The Royal Navy and North America: The Warren Papers, 1736-1752

Vol 118 (1973), Dr. J. Gwyn

This volume concerns Vice-Admiral Sir Peter Warren (1703-1752) in North America. A background to the period is given in the introduction to his papers with a brief sketch of Warren. Of special mention is the valuable ‘Biographical Directory.

With the outbreak of war with Spain in 1739, Warren had the opportunity to develop his fighting skills and to secure prizes. In 1740 he was involved in the ‘ill concerted and worse conducted’ siege of St Augustine, Florida. No doubt he learnt lessons to be applied later. Under Vernon in Jamaica he was considered an ‘active good officer’.

With great energy Warren assisted the New England force of untrained volunteers at the siege of Louisbourg, a formidable fortification. Fortunately it was undermanned by the French and after considerable courage by the New England volunteers the garrison surrendered on 16 June 1745. In view of the military and naval setbacks in other theatres of action against the French, Warren’s success was more celebrated than expected but with the resources at his disposal it was an achievement of note. It gained the fur trade and fisheries for England. He was knighted in 1747.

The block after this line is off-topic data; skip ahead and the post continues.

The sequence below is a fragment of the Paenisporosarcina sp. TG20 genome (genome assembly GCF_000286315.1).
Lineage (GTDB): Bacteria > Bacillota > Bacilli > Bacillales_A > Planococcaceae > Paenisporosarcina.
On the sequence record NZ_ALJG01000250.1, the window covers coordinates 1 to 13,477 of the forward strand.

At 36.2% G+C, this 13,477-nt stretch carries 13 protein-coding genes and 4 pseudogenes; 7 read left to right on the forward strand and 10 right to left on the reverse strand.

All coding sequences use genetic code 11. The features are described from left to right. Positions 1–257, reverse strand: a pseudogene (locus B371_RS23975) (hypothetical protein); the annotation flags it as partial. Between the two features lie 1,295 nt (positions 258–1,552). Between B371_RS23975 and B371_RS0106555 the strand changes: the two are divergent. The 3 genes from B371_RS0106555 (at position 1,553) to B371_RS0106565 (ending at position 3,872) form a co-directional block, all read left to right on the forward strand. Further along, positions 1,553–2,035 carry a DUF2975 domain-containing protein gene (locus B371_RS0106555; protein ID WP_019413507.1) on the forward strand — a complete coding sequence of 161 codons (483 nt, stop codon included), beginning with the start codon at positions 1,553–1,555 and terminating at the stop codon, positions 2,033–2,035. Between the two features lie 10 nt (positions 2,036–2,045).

As a captain he was familiar with the North America station and as an admiral proposed the employment of ships on the North American station to the Admiralty. At long last he was able to, as governor, set about establishing a base at Louisbourg. His success in prize hunting made him a rich man.

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